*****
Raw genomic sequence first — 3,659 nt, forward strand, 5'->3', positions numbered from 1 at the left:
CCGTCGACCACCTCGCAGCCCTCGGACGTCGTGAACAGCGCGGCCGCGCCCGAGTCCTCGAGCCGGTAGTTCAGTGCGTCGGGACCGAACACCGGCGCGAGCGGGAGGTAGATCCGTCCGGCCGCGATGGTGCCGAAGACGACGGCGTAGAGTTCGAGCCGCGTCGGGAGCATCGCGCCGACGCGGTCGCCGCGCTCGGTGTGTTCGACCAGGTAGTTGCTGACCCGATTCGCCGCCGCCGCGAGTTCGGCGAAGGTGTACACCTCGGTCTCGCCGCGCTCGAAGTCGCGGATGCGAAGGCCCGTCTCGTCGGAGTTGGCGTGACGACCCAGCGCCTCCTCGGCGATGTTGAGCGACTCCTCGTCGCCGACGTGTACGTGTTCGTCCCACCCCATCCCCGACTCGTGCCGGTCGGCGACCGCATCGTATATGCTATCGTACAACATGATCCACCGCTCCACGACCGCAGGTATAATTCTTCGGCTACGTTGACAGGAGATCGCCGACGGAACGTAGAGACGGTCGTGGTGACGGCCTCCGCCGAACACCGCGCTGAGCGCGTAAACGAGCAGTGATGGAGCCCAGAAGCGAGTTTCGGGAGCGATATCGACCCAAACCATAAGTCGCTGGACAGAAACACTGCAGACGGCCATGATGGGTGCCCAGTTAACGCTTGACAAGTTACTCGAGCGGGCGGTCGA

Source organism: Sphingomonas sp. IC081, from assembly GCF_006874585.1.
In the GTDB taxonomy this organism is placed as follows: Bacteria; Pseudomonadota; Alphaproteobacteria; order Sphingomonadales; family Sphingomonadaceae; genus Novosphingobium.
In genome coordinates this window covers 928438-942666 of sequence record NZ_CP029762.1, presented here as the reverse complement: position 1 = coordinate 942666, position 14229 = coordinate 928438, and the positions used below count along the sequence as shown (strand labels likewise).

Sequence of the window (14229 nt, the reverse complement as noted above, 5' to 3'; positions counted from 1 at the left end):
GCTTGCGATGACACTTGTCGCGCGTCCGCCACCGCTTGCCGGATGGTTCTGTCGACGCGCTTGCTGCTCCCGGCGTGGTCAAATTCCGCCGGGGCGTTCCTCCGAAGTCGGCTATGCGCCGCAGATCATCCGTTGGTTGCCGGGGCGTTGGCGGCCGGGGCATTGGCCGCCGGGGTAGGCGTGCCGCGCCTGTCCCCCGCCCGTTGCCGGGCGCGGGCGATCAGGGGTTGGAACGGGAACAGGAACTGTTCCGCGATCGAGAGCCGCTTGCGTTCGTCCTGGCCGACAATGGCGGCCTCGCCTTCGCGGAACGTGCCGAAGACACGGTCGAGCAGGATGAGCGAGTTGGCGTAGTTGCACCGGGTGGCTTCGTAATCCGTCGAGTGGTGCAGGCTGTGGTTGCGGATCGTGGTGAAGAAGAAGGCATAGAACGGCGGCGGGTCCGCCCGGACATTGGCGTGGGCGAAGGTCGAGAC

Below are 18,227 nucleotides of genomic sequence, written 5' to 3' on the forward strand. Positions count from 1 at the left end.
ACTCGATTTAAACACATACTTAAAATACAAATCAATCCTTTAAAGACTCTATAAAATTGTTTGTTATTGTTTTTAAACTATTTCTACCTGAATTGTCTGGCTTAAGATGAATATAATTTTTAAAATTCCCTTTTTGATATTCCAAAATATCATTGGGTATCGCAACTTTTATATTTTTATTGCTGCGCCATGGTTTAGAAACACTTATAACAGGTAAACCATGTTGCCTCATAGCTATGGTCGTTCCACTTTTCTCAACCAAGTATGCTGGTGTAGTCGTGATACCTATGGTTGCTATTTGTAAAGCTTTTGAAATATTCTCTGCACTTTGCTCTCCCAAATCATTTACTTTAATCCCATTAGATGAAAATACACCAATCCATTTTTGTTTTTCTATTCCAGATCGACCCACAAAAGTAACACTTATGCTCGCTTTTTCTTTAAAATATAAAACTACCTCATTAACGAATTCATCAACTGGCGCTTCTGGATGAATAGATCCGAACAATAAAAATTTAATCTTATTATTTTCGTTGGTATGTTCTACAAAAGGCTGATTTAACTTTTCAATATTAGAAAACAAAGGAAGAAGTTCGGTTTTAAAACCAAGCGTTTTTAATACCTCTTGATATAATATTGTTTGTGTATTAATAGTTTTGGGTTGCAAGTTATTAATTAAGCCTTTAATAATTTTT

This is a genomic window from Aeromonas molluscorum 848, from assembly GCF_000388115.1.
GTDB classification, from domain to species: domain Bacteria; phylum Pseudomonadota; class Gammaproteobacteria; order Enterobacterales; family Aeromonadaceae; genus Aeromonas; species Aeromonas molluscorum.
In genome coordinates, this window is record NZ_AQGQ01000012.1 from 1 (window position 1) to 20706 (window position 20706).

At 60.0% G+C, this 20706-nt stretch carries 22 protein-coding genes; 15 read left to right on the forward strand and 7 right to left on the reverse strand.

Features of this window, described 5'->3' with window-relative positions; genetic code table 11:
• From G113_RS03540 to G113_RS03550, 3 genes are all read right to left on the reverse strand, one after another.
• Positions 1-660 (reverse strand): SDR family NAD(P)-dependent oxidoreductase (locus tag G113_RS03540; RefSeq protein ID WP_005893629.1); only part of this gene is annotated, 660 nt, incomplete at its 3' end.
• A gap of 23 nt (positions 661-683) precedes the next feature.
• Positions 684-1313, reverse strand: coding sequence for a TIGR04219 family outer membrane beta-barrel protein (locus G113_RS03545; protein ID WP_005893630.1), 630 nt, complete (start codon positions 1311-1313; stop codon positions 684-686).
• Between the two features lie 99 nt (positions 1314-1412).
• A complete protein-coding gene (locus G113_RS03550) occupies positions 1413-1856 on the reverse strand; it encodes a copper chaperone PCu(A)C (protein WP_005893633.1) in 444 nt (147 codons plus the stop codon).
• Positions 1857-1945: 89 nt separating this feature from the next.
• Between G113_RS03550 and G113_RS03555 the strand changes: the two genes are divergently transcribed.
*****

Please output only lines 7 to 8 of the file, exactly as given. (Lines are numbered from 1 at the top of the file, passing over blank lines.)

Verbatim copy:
GCTTGCGATGACACTTGTCGCGCGTCCGCCACCGCTTGCCGGATGGTTCTGTCGACGCGCTTGCTGCTCCCGGCGTGGTCAAATTCCGCCGGGGCGTTCCTCCGAAGTCGGCTATGCGCCGCAGATCATCCGTTGGTTGCCGGGGCGTTGGCGGCCGGGGCATTGGCCGCCGGGGTAGGCGTGCCGCGCCTGTCCCCCGCCCGTTGCCGGGCGCGGGCGATCAGGGGTTGGAACGGGAACAGGAACTGTTCCGCGATCGAGAGCCGCTTGCGTTCGTCCTGGCCGACAATGGCGGCCTCGCCTTCGCGGAACGTGCCGAAGACACGGTCGAGCAGGATGAGCGAGTTGGCGTAGTTGCACCGGGTGGCTTCGTAATCCGTCGAGTGGTGCAGGCTGTGGTTGCGGATCGTGGTGAAGAAGAAGGCATAGAACGGCGGCGGGTCCGCCCGGACATTGGCGTGGGCGAAGGTCGAGAC

Below are 18,227 nucleotides of genomic sequence, written 5' to 3' on the forward strand. Positions count from 1 at the left end.